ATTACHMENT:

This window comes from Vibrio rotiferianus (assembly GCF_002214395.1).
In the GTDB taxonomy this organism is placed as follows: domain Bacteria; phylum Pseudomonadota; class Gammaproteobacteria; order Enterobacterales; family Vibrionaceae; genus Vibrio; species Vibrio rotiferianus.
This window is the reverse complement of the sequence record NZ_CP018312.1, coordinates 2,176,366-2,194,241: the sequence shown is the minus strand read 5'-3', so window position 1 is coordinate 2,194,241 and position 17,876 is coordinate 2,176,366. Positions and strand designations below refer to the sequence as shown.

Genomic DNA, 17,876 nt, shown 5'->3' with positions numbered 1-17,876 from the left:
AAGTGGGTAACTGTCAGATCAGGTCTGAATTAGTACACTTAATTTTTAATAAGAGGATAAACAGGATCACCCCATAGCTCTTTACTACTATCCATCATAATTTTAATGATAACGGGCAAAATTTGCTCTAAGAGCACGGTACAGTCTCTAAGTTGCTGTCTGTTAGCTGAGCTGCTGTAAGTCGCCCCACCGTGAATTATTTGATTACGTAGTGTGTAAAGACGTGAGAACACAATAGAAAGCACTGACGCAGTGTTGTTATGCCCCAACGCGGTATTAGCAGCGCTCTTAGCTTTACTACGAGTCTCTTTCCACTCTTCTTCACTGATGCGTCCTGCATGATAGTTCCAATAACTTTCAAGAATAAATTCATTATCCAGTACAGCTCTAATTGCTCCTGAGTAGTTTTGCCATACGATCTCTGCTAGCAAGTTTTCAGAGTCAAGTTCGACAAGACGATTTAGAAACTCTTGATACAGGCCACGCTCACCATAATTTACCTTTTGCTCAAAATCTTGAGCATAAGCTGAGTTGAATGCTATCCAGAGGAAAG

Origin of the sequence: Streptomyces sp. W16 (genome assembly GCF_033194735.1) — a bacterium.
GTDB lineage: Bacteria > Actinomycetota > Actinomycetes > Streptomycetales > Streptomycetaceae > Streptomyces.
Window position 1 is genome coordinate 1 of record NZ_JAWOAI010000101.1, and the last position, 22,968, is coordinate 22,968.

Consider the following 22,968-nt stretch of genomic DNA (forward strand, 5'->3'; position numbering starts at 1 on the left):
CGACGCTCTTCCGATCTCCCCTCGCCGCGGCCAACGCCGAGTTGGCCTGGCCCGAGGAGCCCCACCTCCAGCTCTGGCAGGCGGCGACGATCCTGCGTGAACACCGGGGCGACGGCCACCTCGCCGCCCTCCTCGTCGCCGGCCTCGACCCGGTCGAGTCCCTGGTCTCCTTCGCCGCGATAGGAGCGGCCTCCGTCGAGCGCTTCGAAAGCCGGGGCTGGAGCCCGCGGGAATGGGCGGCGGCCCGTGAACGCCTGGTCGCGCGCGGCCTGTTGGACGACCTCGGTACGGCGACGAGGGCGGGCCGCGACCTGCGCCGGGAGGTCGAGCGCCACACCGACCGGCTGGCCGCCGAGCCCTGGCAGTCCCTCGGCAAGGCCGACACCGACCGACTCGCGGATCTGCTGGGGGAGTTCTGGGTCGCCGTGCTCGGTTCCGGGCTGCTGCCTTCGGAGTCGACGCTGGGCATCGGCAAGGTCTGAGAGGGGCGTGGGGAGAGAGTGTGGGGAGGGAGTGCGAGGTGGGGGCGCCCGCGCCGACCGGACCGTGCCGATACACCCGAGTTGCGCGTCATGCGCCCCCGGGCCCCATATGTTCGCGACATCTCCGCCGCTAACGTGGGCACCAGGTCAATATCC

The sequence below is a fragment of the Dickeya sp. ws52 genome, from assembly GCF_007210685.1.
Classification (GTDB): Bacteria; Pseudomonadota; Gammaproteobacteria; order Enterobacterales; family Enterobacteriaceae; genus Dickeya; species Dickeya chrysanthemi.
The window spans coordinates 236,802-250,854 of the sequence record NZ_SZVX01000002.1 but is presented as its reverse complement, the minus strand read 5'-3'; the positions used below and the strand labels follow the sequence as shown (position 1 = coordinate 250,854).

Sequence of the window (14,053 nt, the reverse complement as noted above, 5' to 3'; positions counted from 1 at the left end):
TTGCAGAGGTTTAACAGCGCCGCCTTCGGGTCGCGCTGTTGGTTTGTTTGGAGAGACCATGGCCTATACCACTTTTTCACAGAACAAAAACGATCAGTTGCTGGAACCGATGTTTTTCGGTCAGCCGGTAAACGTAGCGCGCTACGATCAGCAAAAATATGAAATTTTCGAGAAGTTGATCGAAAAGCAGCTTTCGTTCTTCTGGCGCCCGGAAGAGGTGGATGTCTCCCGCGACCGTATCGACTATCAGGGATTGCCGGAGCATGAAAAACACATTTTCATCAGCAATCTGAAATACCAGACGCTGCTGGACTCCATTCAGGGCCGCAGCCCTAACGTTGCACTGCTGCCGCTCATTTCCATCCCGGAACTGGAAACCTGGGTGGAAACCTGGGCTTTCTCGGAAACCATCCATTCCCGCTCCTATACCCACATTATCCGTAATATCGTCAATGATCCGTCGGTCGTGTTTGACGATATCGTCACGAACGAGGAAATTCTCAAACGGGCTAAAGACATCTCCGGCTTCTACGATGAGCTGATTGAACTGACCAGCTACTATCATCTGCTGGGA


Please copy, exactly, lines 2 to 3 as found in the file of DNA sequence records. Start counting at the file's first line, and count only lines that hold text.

In the GTDB taxonomy this organism is placed as follows: domain Bacteria; phylum Pseudomonadota; class Gammaproteobacteria; order Enterobacterales; family Vibrionaceae; genus Vibrio; species Vibrio rotiferianus.
This window is the reverse complement of the sequence record NZ_CP018312.1, coordinates 2,176,366-2,194,241: the sequence shown is the minus strand read 5'-3', so window position 1 is coordinate 2,194,241 and position 17,876 is coordinate 2,176,366. Positions and strand designations below refer to the sequence as shown.